When I was working on my intention for 2015 I came across this question: What is actually the difference between faith and trust. Is it the same? Or not?
Goggling this question gave me 66 300 000 results. Not bad. So depending on which of the links I read I got a different answers and many of them one way or another connected or linked to Christianity and questions about beliefs.
What I have done for myself is to collect the most useful answers for myself and maybe for others who have the same question: What is the difference between faith and trust?
Dena Johnson wrote: ‚I had never considered the difference between faith and trust, but I am beginning to understand. Faith is a strong belief in someone or something without logical proof. But, trust is a firm reliance on the character or integrity of another.‘
In an email from Dean VanDruff I found this:
- ‚Faith is believing the truth. For faith to be faith, we must have a reason to believe.
- Belief is an element of faith but not the whole.
- Trust is nearly the inverse of faith … It is believing in spite of the evidence.‘
In a third article I found the following: ‚Trust would actually mean that a person places complete confidence and in another person. The person believes that the person he/she is trusting will not harm them in any way and will always look out for them…Trust is a permanent concept, where a person that is trusted is usually trusted for life, until that person breaks that trust. If either party breaks the trust, it takes a long time to build it back…Faith is more commonly considered as a spiritual concept. It is considered as an allegiance, duty or loyalty to one person or being. It can also refer to believing in something or something, even if no proof exists…Faith has a more positive outlook so that when an individual is placing faith in a person or a being, they are looking for the silver lining or are positive about something. Faith is mostly complete belief, devotion or loyalty. It is usually when a person blindly believes a person or being.‘
I was curious where the word faith originated from. In the Oxford dictionary it is given two definitions
- complete trust or confidence in someone or something
- strong belief in the doctrines of a religion, based on spiritual conviction rather than proof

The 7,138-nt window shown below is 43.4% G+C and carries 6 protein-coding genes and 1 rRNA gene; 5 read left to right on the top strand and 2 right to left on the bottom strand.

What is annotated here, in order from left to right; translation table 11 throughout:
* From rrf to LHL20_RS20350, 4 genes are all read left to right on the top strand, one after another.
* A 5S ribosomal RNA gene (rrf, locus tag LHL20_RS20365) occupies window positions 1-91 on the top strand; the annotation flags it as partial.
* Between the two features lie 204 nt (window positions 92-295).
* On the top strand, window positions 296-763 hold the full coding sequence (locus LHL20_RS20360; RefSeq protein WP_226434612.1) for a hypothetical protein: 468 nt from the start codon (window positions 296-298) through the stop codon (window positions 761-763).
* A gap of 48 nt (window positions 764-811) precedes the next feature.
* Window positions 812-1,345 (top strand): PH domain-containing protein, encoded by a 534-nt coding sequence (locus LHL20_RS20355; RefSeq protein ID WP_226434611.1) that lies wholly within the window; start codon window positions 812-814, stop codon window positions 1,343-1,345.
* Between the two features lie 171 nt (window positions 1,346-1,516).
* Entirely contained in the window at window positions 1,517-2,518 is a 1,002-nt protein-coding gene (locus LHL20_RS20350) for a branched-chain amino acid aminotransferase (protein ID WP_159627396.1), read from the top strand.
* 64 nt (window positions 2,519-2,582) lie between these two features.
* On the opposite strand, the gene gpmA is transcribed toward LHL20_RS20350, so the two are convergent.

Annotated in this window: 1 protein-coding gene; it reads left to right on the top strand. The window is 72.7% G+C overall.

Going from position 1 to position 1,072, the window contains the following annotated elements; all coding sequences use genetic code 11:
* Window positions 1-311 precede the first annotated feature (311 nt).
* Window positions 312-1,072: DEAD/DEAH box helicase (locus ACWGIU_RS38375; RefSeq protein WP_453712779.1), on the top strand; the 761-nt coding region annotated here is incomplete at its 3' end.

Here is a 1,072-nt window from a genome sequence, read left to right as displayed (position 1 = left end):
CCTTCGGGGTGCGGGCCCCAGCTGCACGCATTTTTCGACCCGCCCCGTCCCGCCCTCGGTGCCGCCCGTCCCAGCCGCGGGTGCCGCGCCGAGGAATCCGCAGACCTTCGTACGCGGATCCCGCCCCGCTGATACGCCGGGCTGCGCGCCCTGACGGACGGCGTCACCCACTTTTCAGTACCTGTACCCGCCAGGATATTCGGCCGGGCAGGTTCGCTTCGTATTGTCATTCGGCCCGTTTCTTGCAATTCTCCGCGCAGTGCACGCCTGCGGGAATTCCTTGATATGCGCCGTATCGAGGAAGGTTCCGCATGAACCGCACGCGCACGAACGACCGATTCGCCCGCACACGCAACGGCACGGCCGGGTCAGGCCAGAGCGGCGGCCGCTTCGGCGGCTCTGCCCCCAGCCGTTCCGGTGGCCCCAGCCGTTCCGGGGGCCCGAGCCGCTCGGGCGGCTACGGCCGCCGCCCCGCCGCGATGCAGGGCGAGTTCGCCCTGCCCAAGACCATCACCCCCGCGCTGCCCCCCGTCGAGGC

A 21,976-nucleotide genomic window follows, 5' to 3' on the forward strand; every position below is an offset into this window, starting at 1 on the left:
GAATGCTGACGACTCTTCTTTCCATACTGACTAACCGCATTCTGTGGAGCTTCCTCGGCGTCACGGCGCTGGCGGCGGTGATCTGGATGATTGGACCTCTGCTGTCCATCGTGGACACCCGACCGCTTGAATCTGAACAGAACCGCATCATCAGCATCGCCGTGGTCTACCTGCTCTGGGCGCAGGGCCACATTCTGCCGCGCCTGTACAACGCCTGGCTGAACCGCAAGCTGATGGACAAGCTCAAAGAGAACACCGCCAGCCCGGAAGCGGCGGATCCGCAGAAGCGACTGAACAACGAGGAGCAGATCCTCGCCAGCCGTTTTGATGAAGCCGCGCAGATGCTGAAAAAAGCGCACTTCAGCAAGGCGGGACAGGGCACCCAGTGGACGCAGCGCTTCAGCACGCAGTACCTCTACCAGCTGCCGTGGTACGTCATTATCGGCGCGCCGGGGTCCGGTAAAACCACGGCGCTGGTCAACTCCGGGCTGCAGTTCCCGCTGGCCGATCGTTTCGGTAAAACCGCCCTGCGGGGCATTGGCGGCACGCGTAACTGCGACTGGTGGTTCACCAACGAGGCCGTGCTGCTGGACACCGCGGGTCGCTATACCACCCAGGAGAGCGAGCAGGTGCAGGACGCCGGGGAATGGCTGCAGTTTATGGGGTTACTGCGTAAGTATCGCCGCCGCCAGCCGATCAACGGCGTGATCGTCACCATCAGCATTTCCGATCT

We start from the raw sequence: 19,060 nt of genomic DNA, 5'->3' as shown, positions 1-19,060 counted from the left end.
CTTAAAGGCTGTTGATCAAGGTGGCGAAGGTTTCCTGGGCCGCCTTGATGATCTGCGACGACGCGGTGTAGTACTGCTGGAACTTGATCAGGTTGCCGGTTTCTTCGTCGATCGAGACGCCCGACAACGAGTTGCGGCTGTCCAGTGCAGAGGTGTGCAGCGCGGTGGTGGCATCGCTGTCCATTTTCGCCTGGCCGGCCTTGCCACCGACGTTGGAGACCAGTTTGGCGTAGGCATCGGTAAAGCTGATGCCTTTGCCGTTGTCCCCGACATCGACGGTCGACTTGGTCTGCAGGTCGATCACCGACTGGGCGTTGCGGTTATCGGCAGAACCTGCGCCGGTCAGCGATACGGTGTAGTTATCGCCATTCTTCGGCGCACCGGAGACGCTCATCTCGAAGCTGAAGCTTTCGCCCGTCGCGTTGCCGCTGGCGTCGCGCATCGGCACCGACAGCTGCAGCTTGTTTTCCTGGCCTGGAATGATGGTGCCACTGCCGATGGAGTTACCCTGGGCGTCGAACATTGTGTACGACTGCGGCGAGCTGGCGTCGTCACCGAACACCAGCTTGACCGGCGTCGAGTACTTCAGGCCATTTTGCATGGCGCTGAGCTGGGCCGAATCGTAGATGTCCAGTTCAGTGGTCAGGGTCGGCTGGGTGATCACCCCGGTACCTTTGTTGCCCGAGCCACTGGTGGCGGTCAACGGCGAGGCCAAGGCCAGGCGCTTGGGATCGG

There I also read that faith comes from Old French feid and the Latin fides. Looking up fides brought me to the roman concept of it, which I find really interesting: ‚FIDES“ is often (and wrongly) translated ‚faith’… For the Romans, FIDES was an essential element in the character of a man of public affairs, and a necessary constituent element of all social and political transactions (perhaps = ‚good faith‘). FIDES meant ‚reliablilty‘, a sense of trust between two parties if a relationship between them was to exist. FIDES was always reciprocal and mutual, and implied both privileges and responsibilities on both sides. In both public and private life the violation of FIDES was considered a serious matter, with both legal and religious consequences…‘
When I looked up trust in the Oxford dictionary it was defined as a ‚firm belief in the reliability, truth, or ability of someone or something‘. Truth has its origin in Old Norse, which is the North Germanic language of medieval Norway, Iceland, Denmark, and Sweden up to the 14th century, traust, from traustr ’strong‘.
So could it be, that both words faith and trust mean actually the same, but originated in different languages. In Old French and Latin faith and in Old German trust was born. Faith is a ‚complete trust‘ and trust is a ‚firm belief‘. And belief? Belief is
- an acceptance that something exists or is true, especially one without proof
- a trust, faith, or confidence in someone or something
At the end of the day all three words faith, trust, belief define themselves with the help of the other two. I am curious, how would you define them? .